The Visitor Centre’s new exhibit No Small Skirmish: How the War of 1812 Shaped Modern Canada is now open to the public, with a few finishing touches to come. This exhibit, which combines historic objects, voices and film, pays close attention to the legacy of the War of 1812. Boundaries, identity and the place of First Nations and Newcomers in Canada today are all part of this legacy. The exhibit was designed and prepared by City of Toronto Museum Services under the direction of Chief Curator Wayne Reeves.

Entering the main exhibit room. Photo by A. Stewart

Attached to the main exhibit gallery is “The Vault”, which contains, among other rarities, the 3rd York Militia Regimental colours. The colours were saved from capture during the Battle of York. Restored by the Canadian Conservation Institute, they are now displayed in a museum setting for the first time.

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Before entering the exhibit gallery, watch the new introductory 10-minute film. Leaving the main floor exhibits, ascend the ramp up to the level of Garrison Common. Walk through the doors and into the Battle of York – a sound and light experience running the length of the building’s upper level. The battle leads to the exit, where you will find yourself in front of Fort York.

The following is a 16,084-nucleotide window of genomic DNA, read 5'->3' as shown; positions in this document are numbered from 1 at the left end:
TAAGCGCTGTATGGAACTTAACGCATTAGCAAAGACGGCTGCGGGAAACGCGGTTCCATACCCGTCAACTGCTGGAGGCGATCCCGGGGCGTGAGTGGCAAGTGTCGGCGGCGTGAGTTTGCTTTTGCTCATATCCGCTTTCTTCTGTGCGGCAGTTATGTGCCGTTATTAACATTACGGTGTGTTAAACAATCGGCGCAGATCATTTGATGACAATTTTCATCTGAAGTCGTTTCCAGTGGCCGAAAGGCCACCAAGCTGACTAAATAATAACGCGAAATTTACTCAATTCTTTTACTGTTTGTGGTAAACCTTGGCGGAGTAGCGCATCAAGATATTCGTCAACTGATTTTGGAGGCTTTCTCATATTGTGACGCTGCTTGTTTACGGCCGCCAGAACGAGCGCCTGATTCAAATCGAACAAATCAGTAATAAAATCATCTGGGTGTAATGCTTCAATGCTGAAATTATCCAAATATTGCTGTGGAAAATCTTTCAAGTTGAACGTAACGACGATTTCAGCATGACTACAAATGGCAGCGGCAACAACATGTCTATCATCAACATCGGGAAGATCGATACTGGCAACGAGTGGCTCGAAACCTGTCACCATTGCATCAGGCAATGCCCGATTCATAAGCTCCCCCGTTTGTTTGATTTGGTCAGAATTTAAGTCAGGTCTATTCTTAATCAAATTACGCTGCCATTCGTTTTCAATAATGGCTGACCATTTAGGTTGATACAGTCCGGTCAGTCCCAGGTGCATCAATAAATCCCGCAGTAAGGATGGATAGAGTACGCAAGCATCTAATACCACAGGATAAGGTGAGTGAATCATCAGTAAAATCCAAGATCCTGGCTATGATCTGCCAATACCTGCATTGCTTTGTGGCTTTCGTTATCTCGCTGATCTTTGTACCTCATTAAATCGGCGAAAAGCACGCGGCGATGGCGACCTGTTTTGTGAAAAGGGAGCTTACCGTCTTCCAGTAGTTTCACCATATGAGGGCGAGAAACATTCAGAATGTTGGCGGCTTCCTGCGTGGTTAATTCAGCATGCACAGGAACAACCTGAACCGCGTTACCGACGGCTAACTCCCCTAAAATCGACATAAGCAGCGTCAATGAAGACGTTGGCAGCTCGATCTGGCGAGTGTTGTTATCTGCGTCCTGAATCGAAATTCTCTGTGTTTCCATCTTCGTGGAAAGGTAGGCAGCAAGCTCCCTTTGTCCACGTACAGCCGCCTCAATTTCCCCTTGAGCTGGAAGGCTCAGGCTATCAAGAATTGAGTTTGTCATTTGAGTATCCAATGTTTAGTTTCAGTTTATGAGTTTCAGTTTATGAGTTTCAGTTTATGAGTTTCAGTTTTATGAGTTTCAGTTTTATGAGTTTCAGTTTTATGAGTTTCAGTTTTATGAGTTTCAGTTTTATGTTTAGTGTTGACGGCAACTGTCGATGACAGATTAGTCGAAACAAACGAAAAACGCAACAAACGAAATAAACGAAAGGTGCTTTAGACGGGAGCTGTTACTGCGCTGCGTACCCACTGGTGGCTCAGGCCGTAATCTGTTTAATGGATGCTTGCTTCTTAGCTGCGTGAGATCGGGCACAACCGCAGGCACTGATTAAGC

Exhibits provide background to the War of 1812. Photo by A. Stewart

As the Visitor Centre re-opens with its new programming, Garrison Common is also being improved, thanks to a $1-million gift from The W. Garfield Weston Foundation. A new, smaller-scale, pedestrian-friendly “Garrison Road” edged with pavers has now replaced the old municipal road and sidewalk. Work on Garrison Common will continue this year and next as paved parking lots are replaced with grass. Work has also now begun on the Fort York Pedestrian/Cycle Bridge. Scheduled to open in fall 2017, the bridge will connect Garrison Common to Stanley Park on the north side of the tracks.

Restoration of Fort York National Historic Site and construction of the Visitor Centre are made possible thanks to many generous Fort York Foundation donors. Photo by A. Stewart

With Visitor Centre “version 2.0” Fort York is entering a new era of interpretation and outreach. As it assumes a larger place within Toronto’s public realm, Fort York National Historic Site asserts the history of our city and its founding place.

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